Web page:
A post-Brexit view of the UK tech sector

Ajay Sule, Practice Director EIA, and Adrian Drodz, Research Director, Digital Transformation, Frost & Sullivan, give a post-Brexit view of the UK tech sector.

The tech sector accounts for around 10% of UK GDP, and is one of the fastest growing components of the economy. With a thriving start-up community, including a strong focus on Fintech, London is widely renowned as the digital capital of Europe. Before the EU referendum on June 23rd, a number of surveys of technology business leaders pointed to a strong preference to remain part of the EU – with access to skilled personnel, ability to strike better deals on trading relationships across the EU, and funding benefits coming to the fore. Proponents of Brexit pointed to the potential ability to be flexible and competitive in the global economy, and the possibility of removing some of regulatory burden imposed by Brussels.

After the vote, which will go down as one of the most important developments in UK history, the tech sector will seek to make sense of the new opportunities and challenges that lay before it. As with the broader economic context, there will be a period of uncertainty and adjustment, but business will move forward and embrace the new status quo. While there will be consequences across a multitude of areas; in addition to general question marks over trading relationships and logistics, this article summarises four main concerns.

4 key points are the main areas of focus in a post-Brexit world

Skills shortage

The UK tech sector and all of the innovation that surrounds it needs highly skilled people to flourish. Today, it is able to tap into the EU – but even then, we still have a shortage in certain areas. By putting a brake on immigration, companies may struggle to find the people they need to drive their businesses forward. In addition, EU citizens working in the high-tech sector may feel their careers are best served elsewhere – there’s a real possibility that many will seek opportunities elsewhere in Europe.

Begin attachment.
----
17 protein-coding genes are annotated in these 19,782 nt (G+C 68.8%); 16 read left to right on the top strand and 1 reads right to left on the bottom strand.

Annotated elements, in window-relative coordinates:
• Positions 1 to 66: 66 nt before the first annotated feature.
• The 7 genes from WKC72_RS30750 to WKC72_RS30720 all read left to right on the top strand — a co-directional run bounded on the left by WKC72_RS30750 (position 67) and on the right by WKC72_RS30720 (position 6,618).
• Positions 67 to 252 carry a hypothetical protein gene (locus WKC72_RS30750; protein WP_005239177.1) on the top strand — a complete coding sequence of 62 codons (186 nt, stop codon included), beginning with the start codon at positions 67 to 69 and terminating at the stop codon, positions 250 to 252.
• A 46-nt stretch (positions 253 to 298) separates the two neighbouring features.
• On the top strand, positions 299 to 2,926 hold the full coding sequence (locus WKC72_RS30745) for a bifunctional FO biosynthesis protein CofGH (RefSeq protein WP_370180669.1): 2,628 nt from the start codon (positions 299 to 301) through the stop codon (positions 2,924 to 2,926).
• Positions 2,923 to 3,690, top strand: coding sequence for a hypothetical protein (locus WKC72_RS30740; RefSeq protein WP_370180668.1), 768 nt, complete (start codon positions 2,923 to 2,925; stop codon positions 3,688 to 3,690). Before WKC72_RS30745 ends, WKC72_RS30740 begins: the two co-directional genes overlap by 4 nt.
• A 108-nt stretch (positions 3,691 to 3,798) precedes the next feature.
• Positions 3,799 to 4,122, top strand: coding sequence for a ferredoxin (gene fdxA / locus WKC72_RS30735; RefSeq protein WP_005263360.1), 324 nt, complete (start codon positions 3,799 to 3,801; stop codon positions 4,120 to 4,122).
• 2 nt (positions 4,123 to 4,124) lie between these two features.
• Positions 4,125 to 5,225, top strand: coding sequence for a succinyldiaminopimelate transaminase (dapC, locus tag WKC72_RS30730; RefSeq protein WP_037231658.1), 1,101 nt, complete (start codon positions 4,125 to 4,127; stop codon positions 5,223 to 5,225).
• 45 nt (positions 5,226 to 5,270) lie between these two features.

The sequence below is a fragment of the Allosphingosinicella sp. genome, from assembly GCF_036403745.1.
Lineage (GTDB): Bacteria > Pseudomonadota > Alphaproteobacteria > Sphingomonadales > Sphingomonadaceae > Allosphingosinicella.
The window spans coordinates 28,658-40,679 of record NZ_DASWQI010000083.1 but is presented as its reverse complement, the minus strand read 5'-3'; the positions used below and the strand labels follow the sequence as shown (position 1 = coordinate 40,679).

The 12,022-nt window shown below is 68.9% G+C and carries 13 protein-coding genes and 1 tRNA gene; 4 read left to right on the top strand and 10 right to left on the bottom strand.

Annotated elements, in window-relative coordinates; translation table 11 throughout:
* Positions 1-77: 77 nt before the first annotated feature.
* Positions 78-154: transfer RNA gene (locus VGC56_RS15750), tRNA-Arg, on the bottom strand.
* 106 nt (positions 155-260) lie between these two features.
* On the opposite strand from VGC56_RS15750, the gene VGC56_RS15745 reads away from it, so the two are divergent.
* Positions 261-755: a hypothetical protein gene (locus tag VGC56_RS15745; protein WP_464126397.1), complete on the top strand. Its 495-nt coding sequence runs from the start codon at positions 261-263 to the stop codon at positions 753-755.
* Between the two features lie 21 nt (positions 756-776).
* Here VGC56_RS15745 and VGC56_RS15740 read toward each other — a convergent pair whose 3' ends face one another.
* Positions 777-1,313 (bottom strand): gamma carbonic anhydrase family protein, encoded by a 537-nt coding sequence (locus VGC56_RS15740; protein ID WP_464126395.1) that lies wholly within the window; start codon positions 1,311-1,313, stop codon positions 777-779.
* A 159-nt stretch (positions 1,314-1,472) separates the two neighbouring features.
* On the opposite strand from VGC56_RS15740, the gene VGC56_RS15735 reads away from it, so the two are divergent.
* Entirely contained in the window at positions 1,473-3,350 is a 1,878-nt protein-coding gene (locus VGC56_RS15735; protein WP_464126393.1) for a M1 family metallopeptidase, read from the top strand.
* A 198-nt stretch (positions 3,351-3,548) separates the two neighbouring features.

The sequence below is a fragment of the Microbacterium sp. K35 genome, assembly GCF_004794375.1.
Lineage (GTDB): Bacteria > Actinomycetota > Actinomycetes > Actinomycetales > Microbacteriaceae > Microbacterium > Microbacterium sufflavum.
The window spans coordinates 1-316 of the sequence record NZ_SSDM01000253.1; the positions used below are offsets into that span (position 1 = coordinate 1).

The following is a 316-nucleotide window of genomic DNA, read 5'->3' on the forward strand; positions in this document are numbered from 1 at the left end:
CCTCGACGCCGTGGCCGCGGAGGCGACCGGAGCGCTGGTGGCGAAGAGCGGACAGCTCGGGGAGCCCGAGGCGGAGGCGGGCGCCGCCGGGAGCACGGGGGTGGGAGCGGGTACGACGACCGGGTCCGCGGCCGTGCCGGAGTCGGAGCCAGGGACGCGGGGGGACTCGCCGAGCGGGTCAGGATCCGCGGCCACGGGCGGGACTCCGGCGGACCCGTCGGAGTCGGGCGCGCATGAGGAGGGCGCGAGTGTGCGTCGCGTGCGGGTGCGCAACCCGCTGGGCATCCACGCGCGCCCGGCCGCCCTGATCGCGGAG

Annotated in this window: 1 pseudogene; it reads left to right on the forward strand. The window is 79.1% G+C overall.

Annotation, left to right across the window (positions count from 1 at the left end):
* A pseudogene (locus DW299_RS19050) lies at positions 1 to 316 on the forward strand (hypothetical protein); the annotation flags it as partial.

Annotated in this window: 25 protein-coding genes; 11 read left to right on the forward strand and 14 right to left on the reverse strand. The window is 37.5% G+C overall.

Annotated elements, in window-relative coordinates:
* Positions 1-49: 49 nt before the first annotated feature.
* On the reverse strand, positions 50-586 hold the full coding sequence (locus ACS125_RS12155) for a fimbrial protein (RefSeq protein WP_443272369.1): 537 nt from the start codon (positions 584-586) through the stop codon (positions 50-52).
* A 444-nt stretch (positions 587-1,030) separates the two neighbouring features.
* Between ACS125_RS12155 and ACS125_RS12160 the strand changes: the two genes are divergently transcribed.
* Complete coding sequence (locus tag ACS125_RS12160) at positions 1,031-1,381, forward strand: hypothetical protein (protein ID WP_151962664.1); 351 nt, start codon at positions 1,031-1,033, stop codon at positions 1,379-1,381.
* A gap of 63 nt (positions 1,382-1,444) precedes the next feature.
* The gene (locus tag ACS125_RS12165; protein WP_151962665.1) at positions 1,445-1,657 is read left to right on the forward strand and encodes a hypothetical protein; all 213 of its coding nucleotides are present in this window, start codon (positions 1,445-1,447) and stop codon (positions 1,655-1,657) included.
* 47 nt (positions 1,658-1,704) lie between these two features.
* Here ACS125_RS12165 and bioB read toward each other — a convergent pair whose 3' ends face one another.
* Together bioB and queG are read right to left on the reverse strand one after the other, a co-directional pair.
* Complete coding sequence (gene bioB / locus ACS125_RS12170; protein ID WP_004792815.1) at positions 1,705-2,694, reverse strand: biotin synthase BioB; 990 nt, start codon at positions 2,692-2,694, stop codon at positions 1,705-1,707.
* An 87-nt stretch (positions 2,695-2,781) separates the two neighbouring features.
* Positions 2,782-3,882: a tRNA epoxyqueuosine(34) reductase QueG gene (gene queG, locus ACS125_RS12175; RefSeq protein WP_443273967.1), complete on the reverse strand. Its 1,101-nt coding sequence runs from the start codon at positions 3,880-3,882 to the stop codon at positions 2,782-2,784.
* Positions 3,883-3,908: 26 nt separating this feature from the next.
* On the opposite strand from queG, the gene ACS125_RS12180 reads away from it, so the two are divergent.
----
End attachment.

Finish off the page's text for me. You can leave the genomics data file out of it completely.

The role of the UK as a digital hub

For many firms seeking to harness opportunities, the UK has long been seen as a gateway; especially for US firms, due to the cultural affinity between the two countries. Start-ups have also been attracted by the cultural of innovation fostered in London in particular. With such uncertainty, will major IT providers want to retain their European headquarters in the UK, or will the lure of operating within the EU work to the benefit of Paris, Frankfurt and others? In addition, not being a part of the Digital Single Market could result in further isolation and deprive the UK of the benefits of cross border online trade/ecommerce.

Cutting the red tape, or just introducing more?

Data protection and regulation has been an area of hot debate for many years. While the UK may well adopt a variant of the EU General Data Protection Regulation, Brexit may make it harder for companies to navigate legislation and ensure they abide with the varying rules in different countries. Knowing where data is stored will also become more important than ever, to ensure that data is secure and privacy is maintained. Additionally, the EU has been driving policy on how US firms collect and manage user data it collects from Europe and negotiated the “EU-US Privacy shield” agreement. With Brexit, the UK will not be a part of this agreement post 2018 and will need to negotiate new terms directly.

Access to funding and credit

Although the Bank of England has been quick to state it has plans in place to support the UK economy and the financial services sector, concerns will be raised with regards to the ability to obtain credit and funding – especially among start-ups. The European Investment Fund (EIF) is the largest investor in UK venture capital firms – whether this funding stream remains in place, and for how long, is a major question mark.


There are many more issues that will come to the fore over the coming months as the dust starts to settle.  For example, pan-European contracts will need to be renegotiated, and IP/trademarks may require separate treatment for the UK and the EU. Individuals and companies will be assessing their options – and many will not wait until formal exit negotiations are concluded to put their plans in place. Nevertheless, the UK has long demonstrated it has an innovative and resilient tech sector and we expect it to weather the initial turbulence and uncertainty resulting from the Brexit vote.


Edited for web by Cecilia Rehn.